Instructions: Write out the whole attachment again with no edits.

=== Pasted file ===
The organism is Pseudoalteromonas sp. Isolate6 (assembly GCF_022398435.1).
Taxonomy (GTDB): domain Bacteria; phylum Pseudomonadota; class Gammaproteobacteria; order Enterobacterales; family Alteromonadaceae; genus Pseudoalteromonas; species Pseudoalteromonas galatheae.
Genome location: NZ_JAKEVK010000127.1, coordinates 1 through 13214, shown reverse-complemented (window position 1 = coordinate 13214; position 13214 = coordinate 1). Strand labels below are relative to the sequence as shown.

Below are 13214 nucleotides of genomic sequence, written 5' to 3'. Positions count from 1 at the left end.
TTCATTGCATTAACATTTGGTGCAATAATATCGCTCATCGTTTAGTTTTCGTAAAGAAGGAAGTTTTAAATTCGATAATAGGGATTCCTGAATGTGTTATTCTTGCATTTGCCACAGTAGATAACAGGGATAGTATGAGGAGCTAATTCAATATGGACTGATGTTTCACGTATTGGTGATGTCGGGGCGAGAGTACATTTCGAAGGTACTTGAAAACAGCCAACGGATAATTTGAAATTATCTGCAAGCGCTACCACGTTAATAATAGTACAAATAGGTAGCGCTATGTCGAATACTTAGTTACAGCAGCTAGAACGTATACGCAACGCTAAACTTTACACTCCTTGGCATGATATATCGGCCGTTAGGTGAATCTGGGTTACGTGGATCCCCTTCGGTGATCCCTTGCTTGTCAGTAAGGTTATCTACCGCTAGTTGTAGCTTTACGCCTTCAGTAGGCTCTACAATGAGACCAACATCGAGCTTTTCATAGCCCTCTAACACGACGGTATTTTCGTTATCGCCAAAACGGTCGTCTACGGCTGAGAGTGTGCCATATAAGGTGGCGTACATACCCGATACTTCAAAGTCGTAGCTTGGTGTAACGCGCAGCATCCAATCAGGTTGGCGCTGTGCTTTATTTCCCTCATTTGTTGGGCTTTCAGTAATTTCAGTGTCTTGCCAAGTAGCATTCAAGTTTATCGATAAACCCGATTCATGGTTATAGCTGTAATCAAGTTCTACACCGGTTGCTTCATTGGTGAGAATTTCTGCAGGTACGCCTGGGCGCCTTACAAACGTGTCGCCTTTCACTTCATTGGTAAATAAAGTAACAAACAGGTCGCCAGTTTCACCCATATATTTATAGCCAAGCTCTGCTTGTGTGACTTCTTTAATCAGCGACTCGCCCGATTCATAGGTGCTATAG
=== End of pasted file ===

The organism is Pseudoalteromonas sp. Isolate6 (assembly GCF_022398435.1).
Taxonomy (GTDB): domain Bacteria; phylum Pseudomonadota; class Gammaproteobacteria; order Enterobacterales; family Alteromonadaceae; genus Pseudoalteromonas; species Pseudoalteromonas galatheae.
Genome location: NZ_JAKEVK010000127.1, coordinates 1 through 13214, shown reverse-complemented (window position 1 = coordinate 13214; position 13214 = coordinate 1). Strand labels below are relative to the sequence as shown.

Below are 13214 nucleotides of genomic sequence, written 5' to 3'. Positions count from 1 at the left end.
TTCATTGCATTAACATTTGGTGCAATAATATCGCTCATCGTTTAGTTTTCGTAAAGAAGGAAGTTTTAAATTCGATAATAGGGATTCCTGAATGTGTTATTCTTGCATTTGCCACAGTAGATAACAGGGATAGTATGAGGAGCTAATTCAATATGGACTGATGTTTCACGTATTGGTGATGTCGGGGCGAGAGTACATTTCGAAGGTACTTGAAAACAGCCAACGGATAATTTGAAATTATCTGCAAGCGCTACCACGTTAATAATAGTACAAATAGGTAGCGCTATGTCGAATACTTAGTTACAGCAGCTAGAACGTATACGCAACGCTAAACTTTACACTCCTTGGCATGATATATCGGCCGTTAGGTGAATCTGGGTTACGTGGATCCCCTTCGGTGATCCCTTGCTTGTCAGTAAGGTTATCTACCGCTAGTTGTAGCTTTACGCCTTCAGTAGGCTCTACAATGAGACCAACATCGAGCTTTTCATAGCCCTCTAACACGACGGTATTTTCGTTATCGCCAAAACGGTCGTCTACGGCTGAGAGTGTGCCATATAAGGTGGCGTACATACCCGATACTTCAAAGTCGTAGCTTGGTGTAACGCGCAGCATCCAATCAGGTTGGCGCTGTGCTTTATTTCCCTCATTTGTTGGGCTTTCAGTAATTTCAGTGTCTTGCCAAGTAGCATTCAAGTTTATCGATAAACCCGATTCATGGTTATAGCTGTAATCAAGTTCTACACCGGTTGCTTCATTGGTGAGAATTTCTGCAGGTACGCCTGGGCGCCTTACAAACGTGTCGCCTTTCACTTCATTGGTAAATAAAGTAACAAACAGGTCGCCAGTTTCACCCATATATTTATAGCCAAGCTCTGCTTGTGTGACTTCTTTAATCAGCGACTCGCCCGATTCATAGGTGCTATAG